|My first encounter with American mystery writer John D. MacDonald (July 24th 1916-December 28th 1986) was in an English class I took in college. The class focused on mystery and suspense fiction and one of the novels on our syllabus was MacDonald's THE LAST ONE LEFT. I must confess that I only read the first couple of chapters of the book and found it boring. I didn't finish the book at the time (I did read it years later) but I still passed the course without really experiencing the work of John D. MacDonald.|
In the early 1980s, I read a book about how to write best-selling fiction by Dean Koontz. Throughout the book, Koontz sang the praises of John D. MacDonald over and over again. Since I wanted to learn how to write best-selling novels (something I've never done by the way, a write a novel of any kind), I decided to pick up a MacDonald novel and see what all the fuss was about.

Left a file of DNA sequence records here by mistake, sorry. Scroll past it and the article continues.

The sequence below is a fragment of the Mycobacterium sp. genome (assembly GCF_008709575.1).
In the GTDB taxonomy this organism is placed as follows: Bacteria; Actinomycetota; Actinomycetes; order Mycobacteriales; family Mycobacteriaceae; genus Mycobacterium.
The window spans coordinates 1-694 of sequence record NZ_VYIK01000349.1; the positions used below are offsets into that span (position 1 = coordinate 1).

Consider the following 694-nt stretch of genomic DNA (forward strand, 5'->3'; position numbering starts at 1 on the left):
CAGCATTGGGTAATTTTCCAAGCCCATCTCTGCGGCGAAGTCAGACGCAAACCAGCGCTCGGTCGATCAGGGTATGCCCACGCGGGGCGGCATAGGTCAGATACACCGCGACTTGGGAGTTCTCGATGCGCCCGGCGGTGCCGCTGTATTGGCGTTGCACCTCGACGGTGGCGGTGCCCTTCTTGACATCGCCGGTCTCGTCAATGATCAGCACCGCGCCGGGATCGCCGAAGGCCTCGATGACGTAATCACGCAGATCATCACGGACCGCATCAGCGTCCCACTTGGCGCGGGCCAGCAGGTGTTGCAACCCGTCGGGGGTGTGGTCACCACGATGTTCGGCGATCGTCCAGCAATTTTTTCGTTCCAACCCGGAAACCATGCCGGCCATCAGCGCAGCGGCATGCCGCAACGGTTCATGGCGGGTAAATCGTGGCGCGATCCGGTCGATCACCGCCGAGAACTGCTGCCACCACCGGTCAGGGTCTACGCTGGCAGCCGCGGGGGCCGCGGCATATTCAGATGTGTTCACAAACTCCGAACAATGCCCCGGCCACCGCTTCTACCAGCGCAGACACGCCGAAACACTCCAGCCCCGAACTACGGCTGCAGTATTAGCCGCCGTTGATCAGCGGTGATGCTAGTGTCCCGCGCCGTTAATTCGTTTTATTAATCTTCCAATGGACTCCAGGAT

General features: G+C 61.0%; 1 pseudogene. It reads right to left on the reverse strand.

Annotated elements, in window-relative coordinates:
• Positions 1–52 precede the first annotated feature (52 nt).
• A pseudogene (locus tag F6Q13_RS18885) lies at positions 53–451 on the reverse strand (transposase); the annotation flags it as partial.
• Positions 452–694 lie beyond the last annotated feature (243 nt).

I chose the then current Travis McGee novel, THE EMPTY COPPER SEA. MacDonald wrote twenty-one novels (each one with a color in the title) about "salvage expert" Travis McGee who lives on a houseboat in Ft. Lauderdale, Florida. McGee takes his retirement in chunks and only works when he's low on funds. And he only takes a job in which something of value is missing under the consideration that he will retain one half of the value of said object as his payment.
I don't remember the specifics of the story but I was immediately hooked. MacDonald's characters, his vivid sense of place, his masterful plotting and above all, his authorial "voice" all won me over in an instant. I decided to start reading the rest of the McGee novels as well as the many non-series, stand-alone crime novels that MacDonald wrote.